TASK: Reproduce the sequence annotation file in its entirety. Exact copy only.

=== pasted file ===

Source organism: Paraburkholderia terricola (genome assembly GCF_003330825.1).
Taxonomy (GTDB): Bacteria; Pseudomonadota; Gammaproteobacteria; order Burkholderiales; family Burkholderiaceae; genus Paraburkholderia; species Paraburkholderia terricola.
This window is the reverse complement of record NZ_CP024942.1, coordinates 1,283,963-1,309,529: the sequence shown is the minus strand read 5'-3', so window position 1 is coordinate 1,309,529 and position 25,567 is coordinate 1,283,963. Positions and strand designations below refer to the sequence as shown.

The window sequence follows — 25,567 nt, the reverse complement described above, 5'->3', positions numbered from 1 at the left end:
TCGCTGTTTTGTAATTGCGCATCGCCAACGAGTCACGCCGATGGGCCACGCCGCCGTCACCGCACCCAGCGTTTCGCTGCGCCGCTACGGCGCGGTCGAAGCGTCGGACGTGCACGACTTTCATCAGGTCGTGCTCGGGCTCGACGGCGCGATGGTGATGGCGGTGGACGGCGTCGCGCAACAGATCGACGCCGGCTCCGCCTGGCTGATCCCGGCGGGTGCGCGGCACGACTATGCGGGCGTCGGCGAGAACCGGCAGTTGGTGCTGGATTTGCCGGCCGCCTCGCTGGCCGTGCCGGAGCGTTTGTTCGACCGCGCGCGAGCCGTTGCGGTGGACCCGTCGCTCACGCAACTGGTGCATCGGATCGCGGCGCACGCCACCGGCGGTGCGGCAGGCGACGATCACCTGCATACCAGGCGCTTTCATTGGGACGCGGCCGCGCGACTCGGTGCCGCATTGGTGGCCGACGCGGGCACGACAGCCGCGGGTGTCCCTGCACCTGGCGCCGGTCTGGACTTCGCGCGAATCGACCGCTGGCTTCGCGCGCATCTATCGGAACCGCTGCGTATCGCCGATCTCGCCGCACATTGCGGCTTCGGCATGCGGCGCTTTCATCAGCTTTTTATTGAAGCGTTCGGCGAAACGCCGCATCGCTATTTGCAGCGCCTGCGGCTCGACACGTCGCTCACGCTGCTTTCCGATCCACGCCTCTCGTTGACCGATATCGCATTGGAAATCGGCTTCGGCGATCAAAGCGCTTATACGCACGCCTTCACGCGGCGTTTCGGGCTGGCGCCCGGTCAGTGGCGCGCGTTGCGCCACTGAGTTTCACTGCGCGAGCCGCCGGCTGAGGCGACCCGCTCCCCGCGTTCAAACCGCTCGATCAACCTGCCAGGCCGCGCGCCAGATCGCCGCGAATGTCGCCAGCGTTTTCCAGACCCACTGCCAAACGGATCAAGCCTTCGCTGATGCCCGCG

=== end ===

Source organism: Paraburkholderia terricola (genome assembly GCF_003330825.1).
Taxonomy (GTDB): Bacteria; Pseudomonadota; Gammaproteobacteria; order Burkholderiales; family Burkholderiaceae; genus Paraburkholderia; species Paraburkholderia terricola.
This window is the reverse complement of record NZ_CP024942.1, coordinates 1,283,963-1,309,529: the sequence shown is the minus strand read 5'-3', so window position 1 is coordinate 1,309,529 and position 25,567 is coordinate 1,283,963. Positions and strand designations below refer to the sequence as shown.

The window sequence follows — 25,567 nt, the reverse complement described above, 5'->3', positions numbered from 1 at the left end:
TCGCTGTTTTGTAATTGCGCATCGCCAACGAGTCACGCCGATGGGCCACGCCGCCGTCACCGCACCCAGCGTTTCGCTGCGCCGCTACGGCGCGGTCGAAGCGTCGGACGTGCACGACTTTCATCAGGTCGTGCTCGGGCTCGACGGCGCGATGGTGATGGCGGTGGACGGCGTCGCGCAACAGATCGACGCCGGCTCCGCCTGGCTGATCCCGGCGGGTGCGCGGCACGACTATGCGGGCGTCGGCGAGAACCGGCAGTTGGTGCTGGATTTGCCGGCCGCCTCGCTGGCCGTGCCGGAGCGTTTGTTCGACCGCGCGCGAGCCGTTGCGGTGGACCCGTCGCTCACGCAACTGGTGCATCGGATCGCGGCGCACGCCACCGGCGGTGCGGCAGGCGACGATCACCTGCATACCAGGCGCTTTCATTGGGACGCGGCCGCGCGACTCGGTGCCGCATTGGTGGCCGACGCGGGCACGACAGCCGCGGGTGTCCCTGCACCTGGCGCCGGTCTGGACTTCGCGCGAATCGACCGCTGGCTTCGCGCGCATCTATCGGAACCGCTGCGTATCGCCGATCTCGCCGCACATTGCGGCTTCGGCATGCGGCGCTTTCATCAGCTTTTTATTGAAGCGTTCGGCGAAACGCCGCATCGCTATTTGCAGCGCCTGCGGCTCGACACGTCGCTCACGCTGCTTTCCGATCCACGCCTCTCGTTGACCGATATCGCATTGGAAATCGGCTTCGGCGATCAAAGCGCTTATACGCACGCCTTCACGCGGCGTTTCGGGCTGGCGCCCGGTCAGTGGCGCGCGTTGCGCCACTGAGTTTCACTGCGCGAGCCGCCGGCTGAGGCGACCCGCTCCCCGCGTTCAAACCGCTCGATCAACCTGCCAGGCCGCGCGCCAGATCGCCGCGAATGTCGCCAGCGTTTTCCAGACCCACTGCCAAACGGATCAAGCCTTCGCTGATGCCCGCG